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Budget 2010 Home Page 2010 Investment Statement of the Government of New Zealand

The Forecast Balance Sheet

The following table shows the forecast movement in the balance sheet over the next five years. The forecast asset values in the table below do not include revaluations of physical assets.

Forecast Statement of Financial Position as at 30 June
2010 2011 2012 2013 2014 2015 Change between
2010 and 2015
Actual
$m
Forecast
$m
Forecast
$m
Forecast
$m
Forecast
$m
Forecast
$m
$m %

Assets

Cash and cash equivalents 7,774 9,687 9,624 9,597 9,938 10,201 2,427 31.2
Receivables 13,884 14,970 14,026 13,563 13,530 13,886 2 0.0
Marketable securities, deposits and derivatives in gain 43,687 42,375 38,641 34,382 38,970 35,504 (8,183) -18.7
Share investments 12,179 13,704 16,945 19,627 22,379 25,346 13,167 108.1
Advances 18,447 19,642 23,354 24,181 24,407 24,600 6,153 33.4
Inventory 1,160 1,245 1,293 1,338 1,369 1,421 261 22.5
Other assets 1,661 1,705 1,703 1,709 1,705 1,703 42 2.5
Property, plant & equipment 0.0
   Land 16,688 16,895 16,934 16,966 17,097 17,238 550 3.3
   Buildings 24,019 24,921 25,437 25,568 25,767 25,595 1,576 6.6
   Electricity distribution network 2,251 2,722 3,336 3,822 4,022 4,224 1,973 87.6
   Electricity generation assets 13,642 13,830 13,818 14,372 14,818 15,247 1,605 11.8
   Aircraft 1,731 1,842 2,365 2,648 3,071 3,204 1,473 85.1
   State highways 24,838 26,033 26,795 27,548 28,407 29,374 4,536 18.3
   Rail network 12,437 13,076 13,418 13,875 14,283 14,505 2,068 16.6
   Specialist military equipment 3,413 3,494 3,526 3,391 3,179 2,965 (448) -13.1
   Specified cultural and heritage assets 8,505 8,480 8,526 8,555 8,579 8,604 99 1.2
   Other plant and equipment 5,806 6,035 6,336 6,395 6,642 6,793 987 17.0
Equity accounted investments 9,049 9,345 9,554 9,773 9,976 10,173 1,124 12.4
Intangible assets and goodwill 2,184 2,369 2,464 2,429 2,371 2,308 124 5.7
Forecast for new capital spending 292 1,024 1,731 2,712 3,882 3,882
Top-down capital adjustment (350) (500) (500) (500) (500) (500)
Total assets 223,355 232,312 238,619 240,970 252,722 256,273 32,918 14.7

Liabilities

Issued currency 4,020 4,137 4,344 4,561 4,789 5,028 1,008 25.1
Payables 9,932 9,562 10,092 10,226 10,705 11,117 1,185 11.9
Deferred revenue 1,628 1,436 1,360 1,320 1,298 1,298 (330) -20.3
Borrowings 69,733 85,876 95,189 97,949 107,278 106,651 36,918 52.9
Insurance liabilities 27,131 29,604 30,464 32,001 33,685 35,557 8,426 31.1
Retirement plan liabilities 9,940 9,436 9,113 8,832 8,580 8,352 (1,588) -16.0
Provisions 5,983 6,452 6,353 6,620 6,003 5,146 (837) -14.0
Total liabilities 128,367 146,503 156,915 161,509 172,338 173,149 44,782 34.9

Asset Breakdown by:

Social 110,938 113,858 115,958 117,893 120,510 123,044 12,106 10.9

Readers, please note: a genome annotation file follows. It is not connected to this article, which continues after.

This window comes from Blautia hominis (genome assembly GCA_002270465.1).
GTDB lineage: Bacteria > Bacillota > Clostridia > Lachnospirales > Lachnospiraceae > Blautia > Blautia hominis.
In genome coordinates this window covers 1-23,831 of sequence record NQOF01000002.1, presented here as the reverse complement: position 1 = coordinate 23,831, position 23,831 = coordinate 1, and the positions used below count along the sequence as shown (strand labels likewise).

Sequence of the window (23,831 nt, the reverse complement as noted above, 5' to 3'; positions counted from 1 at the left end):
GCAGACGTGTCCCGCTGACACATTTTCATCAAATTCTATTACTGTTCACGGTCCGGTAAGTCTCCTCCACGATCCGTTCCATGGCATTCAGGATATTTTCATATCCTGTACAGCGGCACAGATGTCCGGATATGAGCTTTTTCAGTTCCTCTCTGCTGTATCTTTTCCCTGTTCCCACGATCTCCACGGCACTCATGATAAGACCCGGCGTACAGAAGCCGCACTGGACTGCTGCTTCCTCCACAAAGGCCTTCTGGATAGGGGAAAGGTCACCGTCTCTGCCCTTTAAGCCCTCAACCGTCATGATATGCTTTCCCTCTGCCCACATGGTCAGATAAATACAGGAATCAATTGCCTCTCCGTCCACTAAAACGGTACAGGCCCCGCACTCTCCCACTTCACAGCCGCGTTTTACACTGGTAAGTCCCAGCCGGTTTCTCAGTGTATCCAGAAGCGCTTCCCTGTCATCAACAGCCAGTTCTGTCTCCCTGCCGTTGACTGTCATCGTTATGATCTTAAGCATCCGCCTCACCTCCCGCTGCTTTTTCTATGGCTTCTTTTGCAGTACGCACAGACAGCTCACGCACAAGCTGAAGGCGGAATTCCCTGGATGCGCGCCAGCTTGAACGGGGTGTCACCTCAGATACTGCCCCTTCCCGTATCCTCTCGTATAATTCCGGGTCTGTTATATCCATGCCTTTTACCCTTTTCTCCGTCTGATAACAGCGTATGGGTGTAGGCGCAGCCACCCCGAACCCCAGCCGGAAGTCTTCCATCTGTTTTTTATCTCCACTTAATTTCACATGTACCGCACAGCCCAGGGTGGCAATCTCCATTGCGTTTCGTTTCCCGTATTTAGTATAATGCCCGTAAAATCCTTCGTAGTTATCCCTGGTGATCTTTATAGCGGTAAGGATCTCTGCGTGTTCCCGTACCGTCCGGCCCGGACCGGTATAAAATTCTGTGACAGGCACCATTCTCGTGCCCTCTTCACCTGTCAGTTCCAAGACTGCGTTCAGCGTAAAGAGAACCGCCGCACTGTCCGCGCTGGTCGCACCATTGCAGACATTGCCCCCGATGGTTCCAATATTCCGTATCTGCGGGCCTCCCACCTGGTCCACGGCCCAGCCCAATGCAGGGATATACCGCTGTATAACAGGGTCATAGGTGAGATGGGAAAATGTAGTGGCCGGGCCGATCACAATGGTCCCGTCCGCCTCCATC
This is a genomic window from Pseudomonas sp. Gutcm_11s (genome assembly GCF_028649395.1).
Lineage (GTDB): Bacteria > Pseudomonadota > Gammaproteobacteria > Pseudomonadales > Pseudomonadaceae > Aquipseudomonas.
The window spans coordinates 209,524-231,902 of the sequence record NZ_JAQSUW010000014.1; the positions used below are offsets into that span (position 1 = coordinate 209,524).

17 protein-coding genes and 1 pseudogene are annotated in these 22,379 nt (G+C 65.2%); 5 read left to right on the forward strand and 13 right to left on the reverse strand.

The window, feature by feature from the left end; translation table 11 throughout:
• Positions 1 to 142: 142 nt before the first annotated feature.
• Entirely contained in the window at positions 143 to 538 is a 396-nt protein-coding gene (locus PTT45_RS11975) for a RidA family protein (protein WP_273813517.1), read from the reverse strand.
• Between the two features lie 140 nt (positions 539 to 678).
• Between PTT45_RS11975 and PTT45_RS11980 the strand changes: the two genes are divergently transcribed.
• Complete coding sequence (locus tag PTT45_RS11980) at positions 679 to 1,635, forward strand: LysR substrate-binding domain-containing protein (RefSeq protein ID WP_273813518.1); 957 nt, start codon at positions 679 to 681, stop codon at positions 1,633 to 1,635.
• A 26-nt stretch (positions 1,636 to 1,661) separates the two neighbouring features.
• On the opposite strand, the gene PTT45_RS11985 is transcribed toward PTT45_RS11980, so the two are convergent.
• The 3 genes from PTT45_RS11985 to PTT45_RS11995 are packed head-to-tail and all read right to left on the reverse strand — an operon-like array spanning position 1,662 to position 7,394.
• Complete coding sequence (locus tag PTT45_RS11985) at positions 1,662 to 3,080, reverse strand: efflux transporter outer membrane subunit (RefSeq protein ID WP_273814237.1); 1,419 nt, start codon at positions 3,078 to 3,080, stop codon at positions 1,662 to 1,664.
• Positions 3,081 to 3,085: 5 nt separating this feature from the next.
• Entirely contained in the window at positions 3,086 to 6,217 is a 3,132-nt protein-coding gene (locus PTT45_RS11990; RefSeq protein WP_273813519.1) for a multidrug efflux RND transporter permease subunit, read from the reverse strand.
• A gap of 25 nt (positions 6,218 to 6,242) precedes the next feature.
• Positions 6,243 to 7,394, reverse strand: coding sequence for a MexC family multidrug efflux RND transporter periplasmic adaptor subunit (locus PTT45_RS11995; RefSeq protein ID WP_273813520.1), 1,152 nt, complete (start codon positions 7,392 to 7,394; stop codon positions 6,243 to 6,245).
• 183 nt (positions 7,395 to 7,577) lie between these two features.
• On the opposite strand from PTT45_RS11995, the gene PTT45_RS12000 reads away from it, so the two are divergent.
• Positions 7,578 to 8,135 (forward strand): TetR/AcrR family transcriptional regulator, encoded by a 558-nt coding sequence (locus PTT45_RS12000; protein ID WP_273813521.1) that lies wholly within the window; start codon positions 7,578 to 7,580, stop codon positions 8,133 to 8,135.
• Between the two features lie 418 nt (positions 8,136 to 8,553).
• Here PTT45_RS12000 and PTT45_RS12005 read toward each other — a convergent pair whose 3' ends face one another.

Financial 60,007 62,629 61,832 59,925 66,879 66,348 6,341 10.6
Commerical 52,410 55,825 60,829 63,152 65,333 66,881 14,471 27.6
Total assets 223,355 232,312 238,619 240,970 252,722 256,273 32,918 14.7

Liability Breakdown by

Social 13,938 14,708 14,892 14,999 14,487 13,654 (284) -2.0
Financial 92,455 107,807 113,617 116,662 126,782 127,566 35,111 38.0
Commerical 21,975 23,988 28,406 29,847 31,070 31,929 9,955 45.3
Total liabilities 128,367 146,503 156,915 161,509 172,338 173,149 44,782 34.9
Total net worth 94,988 85,809 81,704 79,461 80,384 83,124 (11,864) -12.5

Source: The Treasury

The table above shows that although assets are forecast to increase by $32.9 billion from $223 billion to $256 billion over the period, liabilities are forecast to increase by $44.8 billion, driven largely by an increase in borrowing and an increase in the ACC liability. This results in a $12 billion decrease in net worth over the period.

How investment in property, plant and equipment is funded over the forecast period
2010
Actual
$m
2011
Forecast
$m
2012
Forecast
$m
2013
Forecast
$m
2014
Forecast
$m
2015
Forecast
$m
Crown funding of operations 2,404 2,450 2,575 2,689 2,644 2,636
Allocations from the capital allowance 1,024 1,104 249 253 258
Transport-related taxes 860 948 820 759 784 973
Other funding sources 2,267 3,660 3,984 3,323 3,099 2,884
Total additions 6,555 8,162 7,628 7,024 6,785 6,493
  1. These figures are a proxy based on the assumption that funding for purchasing PPE by departments and Crown entities equates to depreciation expenses.
  2. These figures have been calculated by subtracting depreciation from total purchases of PPE.

Source: The Treasury

The table above identifies the sources of forecast funding for investment in PPE. These sources include existing agency funding from operational revenue, allocations from the annual capital allowance up to and including Budget 2010 (future allocations are not included, but some spending from earlier allocations is being phased over future years) and hypothecated taxes such as fuel excise. The figures provided are estimates of how actual capital expenditure will be funded and the anticipated timing of expenditure.